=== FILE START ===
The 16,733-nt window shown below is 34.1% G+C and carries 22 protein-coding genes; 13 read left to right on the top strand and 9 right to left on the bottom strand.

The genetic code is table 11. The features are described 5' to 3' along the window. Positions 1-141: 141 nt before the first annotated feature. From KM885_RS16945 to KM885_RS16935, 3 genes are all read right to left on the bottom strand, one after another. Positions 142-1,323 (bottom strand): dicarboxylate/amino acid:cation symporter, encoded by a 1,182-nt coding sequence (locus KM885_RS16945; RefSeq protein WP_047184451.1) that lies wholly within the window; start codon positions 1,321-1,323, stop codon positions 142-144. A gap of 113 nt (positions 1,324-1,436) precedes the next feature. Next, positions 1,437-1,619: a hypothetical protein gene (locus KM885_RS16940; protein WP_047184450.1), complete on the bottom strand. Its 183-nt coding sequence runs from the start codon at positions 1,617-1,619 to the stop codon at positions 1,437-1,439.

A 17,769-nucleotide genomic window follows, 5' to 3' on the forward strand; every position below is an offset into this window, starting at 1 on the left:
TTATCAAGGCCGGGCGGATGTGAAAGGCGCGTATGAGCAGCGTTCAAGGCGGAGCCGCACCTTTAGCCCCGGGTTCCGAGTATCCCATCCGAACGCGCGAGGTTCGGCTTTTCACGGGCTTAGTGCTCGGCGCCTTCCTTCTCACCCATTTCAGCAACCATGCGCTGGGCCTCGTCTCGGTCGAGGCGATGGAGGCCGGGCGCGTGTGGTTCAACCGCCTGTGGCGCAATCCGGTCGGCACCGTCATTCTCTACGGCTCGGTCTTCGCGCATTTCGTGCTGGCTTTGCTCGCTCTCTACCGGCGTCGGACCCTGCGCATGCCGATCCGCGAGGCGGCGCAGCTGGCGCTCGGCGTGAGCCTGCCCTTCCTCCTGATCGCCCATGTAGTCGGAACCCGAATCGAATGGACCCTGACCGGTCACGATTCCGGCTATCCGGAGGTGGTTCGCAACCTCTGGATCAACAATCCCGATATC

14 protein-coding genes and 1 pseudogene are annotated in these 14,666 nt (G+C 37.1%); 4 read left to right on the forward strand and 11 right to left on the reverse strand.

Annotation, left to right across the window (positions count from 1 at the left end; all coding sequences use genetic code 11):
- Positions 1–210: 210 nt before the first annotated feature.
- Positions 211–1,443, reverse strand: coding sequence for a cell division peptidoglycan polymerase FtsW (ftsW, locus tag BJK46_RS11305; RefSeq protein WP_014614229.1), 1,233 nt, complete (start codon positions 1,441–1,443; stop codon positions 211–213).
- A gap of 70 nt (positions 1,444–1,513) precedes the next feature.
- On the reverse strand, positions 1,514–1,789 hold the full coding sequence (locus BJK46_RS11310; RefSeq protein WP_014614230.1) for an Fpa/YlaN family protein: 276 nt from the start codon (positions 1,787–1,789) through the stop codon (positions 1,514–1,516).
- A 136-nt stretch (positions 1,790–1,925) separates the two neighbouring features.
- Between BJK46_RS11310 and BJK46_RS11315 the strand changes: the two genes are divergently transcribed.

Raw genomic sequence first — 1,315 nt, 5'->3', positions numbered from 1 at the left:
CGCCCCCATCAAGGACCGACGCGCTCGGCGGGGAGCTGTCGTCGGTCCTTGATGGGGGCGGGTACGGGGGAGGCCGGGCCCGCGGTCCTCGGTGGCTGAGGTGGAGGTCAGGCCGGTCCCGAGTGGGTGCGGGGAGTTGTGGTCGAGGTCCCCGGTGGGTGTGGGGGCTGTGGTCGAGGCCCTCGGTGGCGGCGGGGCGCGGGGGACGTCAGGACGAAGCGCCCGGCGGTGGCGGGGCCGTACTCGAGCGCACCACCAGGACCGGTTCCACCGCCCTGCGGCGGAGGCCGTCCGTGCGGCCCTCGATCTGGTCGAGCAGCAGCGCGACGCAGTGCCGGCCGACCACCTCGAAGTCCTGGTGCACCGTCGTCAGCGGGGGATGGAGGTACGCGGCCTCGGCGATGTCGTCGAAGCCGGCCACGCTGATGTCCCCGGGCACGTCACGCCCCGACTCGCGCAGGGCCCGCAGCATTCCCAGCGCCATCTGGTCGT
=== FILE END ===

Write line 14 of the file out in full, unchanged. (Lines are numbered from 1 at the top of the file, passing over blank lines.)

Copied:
CGCCCCCATCAAGGACCGACGCGCTCGGCGGGGAGCTGTCGTCGGTCCTTGATGGGGGCGGGTACGGGGGAGGCCGGGCCCGCGGTCCTCGGTGGCTGAGGTGGAGGTCAGGCCGGTCCCGAGTGGGTGCGGGGAGTTGTGGTCGAGGTCCCCGGTGGGTGTGGGGGCTGTGGTCGAGGCCCTCGGTGGCGGCGGGGCGCGGGGGACGTCAGGACGAAGCGCCCGGCGGTGGCGGGGCCGTACTCGAGCGCACCACCAGGACCGGTTCCACCGCCCTGCGGCGGAGGCCGTCCGTGCGGCCCTCGATCTGGTCGAGCAGCAGCGCGACGCAGTGCCGGCCGACCACCTCGAAGTCCTGGTGCACCGTCGTCAGCGGGGGATGGAGGTACGCGGCCTCGGCGATGTCGTCGAAGCCGGCCACGCTGATGTCCCCGGGCACGTCACGCCCCGACTCGCGCAGGGCCCGCAGCATTCCCAGCGCCATCTGGTCGT